A research team led by Prof. Julie Bakker (GIGA-ULiège) and Prof. Ulrich Boehm (Saarland University, Germany) has made a major advancement in our understanding of how the brain controls sex. Using female mice as a model, the researchers found that a hormone in the brain, (appropriately) called kisspeptin, drives both attraction to the opposite sex and sexual behavior. These resultats have been published (1).
Kisspeptin has already been identified as the key molecule within the brain responsible for triggering puberty and controlling fertility. This study, led by Julie Bakker - Head of the Giga Neurosciences Laboratory - and Ulrich Boehm - professor in Experimental and Clinical Pharmacology and Toxicology - reveals that a subset of neurons in an evolutionarily ancient part of brain, the hypothalamus, drive both attraction to the opposite sex and sexual behavior by two independent mechanisms. They find that pheromones secreted by the male mouse activate these neurons which, in turn, transmit this signal to another population of neurons (gonadotropin-releasing hormone neurons) to drive attraction to the opposite sex. In parallel, they also transmit this signal to cells that produce the gaseous neurotransmitter nitric oxide to trigger sexual behavior.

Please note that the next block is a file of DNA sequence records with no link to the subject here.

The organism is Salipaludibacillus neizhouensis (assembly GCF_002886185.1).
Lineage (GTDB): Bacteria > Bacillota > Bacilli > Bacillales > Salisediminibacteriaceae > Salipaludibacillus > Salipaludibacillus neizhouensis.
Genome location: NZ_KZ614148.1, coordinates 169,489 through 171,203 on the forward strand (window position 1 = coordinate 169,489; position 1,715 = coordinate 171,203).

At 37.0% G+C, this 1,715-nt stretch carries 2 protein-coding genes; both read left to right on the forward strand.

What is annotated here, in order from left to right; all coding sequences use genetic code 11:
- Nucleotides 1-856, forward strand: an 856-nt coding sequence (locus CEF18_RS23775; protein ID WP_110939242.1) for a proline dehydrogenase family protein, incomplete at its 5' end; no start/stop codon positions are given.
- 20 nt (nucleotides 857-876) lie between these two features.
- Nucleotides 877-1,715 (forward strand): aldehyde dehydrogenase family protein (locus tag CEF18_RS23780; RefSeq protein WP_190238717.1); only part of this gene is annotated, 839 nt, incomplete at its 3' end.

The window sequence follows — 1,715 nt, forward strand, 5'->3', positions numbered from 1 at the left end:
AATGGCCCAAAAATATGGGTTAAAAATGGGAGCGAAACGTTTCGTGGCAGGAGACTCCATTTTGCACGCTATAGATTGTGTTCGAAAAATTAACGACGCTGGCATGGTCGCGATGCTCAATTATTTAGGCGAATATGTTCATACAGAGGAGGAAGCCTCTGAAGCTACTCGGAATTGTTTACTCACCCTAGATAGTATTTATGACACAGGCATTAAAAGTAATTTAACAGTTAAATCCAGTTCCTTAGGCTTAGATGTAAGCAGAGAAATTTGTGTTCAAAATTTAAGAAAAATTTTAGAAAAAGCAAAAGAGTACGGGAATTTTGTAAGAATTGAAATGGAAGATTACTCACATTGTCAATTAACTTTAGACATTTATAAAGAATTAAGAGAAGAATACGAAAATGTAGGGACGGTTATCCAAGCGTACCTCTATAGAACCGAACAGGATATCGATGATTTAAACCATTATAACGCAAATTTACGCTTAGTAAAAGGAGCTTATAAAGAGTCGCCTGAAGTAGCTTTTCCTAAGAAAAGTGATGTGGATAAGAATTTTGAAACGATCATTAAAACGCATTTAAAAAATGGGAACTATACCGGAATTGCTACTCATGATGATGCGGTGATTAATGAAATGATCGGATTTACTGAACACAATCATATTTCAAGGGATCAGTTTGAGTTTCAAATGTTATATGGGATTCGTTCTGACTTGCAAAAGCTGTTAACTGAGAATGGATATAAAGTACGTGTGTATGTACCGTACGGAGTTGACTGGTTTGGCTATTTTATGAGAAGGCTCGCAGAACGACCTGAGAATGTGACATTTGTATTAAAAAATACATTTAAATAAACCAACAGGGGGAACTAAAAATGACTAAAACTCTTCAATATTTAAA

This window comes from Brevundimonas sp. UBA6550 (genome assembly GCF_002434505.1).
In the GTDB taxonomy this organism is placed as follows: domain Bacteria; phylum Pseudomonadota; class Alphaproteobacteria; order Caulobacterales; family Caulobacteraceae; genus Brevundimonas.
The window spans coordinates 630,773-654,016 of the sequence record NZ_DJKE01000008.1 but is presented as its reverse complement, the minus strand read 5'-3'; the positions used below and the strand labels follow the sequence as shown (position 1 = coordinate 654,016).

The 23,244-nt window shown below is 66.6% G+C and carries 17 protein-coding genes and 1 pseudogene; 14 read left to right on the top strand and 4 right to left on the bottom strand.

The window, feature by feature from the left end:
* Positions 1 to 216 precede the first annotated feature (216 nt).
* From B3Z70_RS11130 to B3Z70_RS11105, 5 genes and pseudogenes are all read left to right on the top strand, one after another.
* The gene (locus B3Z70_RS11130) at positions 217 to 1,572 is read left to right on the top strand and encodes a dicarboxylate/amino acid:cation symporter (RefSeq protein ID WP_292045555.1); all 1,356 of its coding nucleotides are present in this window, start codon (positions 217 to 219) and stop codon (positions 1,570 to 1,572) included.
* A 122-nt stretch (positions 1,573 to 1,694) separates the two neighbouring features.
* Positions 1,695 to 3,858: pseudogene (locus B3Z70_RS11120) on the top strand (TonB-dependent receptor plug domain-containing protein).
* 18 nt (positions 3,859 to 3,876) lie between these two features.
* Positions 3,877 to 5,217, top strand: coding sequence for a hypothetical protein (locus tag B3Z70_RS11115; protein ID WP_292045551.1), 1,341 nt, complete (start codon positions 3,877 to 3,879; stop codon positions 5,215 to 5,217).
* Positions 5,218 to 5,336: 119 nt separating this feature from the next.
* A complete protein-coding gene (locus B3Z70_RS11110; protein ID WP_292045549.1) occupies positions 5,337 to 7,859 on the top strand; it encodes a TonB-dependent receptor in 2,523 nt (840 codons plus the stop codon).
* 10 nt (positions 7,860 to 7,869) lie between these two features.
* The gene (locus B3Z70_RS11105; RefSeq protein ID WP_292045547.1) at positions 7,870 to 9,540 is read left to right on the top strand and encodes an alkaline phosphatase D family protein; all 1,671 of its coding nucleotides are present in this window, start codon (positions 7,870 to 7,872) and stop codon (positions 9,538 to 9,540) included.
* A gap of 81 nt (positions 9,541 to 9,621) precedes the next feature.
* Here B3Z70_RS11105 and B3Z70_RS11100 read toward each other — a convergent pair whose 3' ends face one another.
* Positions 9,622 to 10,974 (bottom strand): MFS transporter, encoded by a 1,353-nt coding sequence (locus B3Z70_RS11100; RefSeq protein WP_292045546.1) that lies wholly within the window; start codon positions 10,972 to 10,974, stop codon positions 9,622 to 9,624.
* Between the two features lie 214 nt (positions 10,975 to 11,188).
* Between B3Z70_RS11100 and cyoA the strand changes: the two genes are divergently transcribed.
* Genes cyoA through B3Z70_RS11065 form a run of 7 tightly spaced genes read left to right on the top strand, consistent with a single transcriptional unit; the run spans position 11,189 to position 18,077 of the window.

"This work has provided new insight into how the brain decodes signals from the outside world and then translates these environmental cues into behavior. In many animals, sexual behavior is timed to occur with ovulation to ensure the highest possible chance of fertilization and therefore, continuation of the species. Until now, little was known about how the brain ties together ovulation, attraction and sex. Now we know that a single molecule - kisspeptin - controls all of these aspects through different brain circuits running in parallel with one another." - Prof. Ulrich Boehm.
Taken together, these findings show that puberty, fertility, attraction and sex are all controlled by a single molecule; kisspeptin. This work opens up new and exciting possibilities for the treatment of patients with psychosexual disorders such as hyposexual desire disorder.
"There are currently no good treatments available for women suffering from low sexual desire. The discovery that kisspeptin controls both attraction and sexual desire opens up exciting new possibilities for the development of treatments for low sexual desire." - Prof. Julie Bakker.
Vincent Hellier, Olivier Brock, Michael Candlish, Elodie Desroziers, Mari Aoki, Christian Mayer, Richard Piet, Allan Herbison, William Henry Colledge, Vincent Prévot, Ulrich Boehm & Julie Bakker, Female sexual behavior in mice is controlled by kisspeptin neurons, Nature Communications, January 26 2018.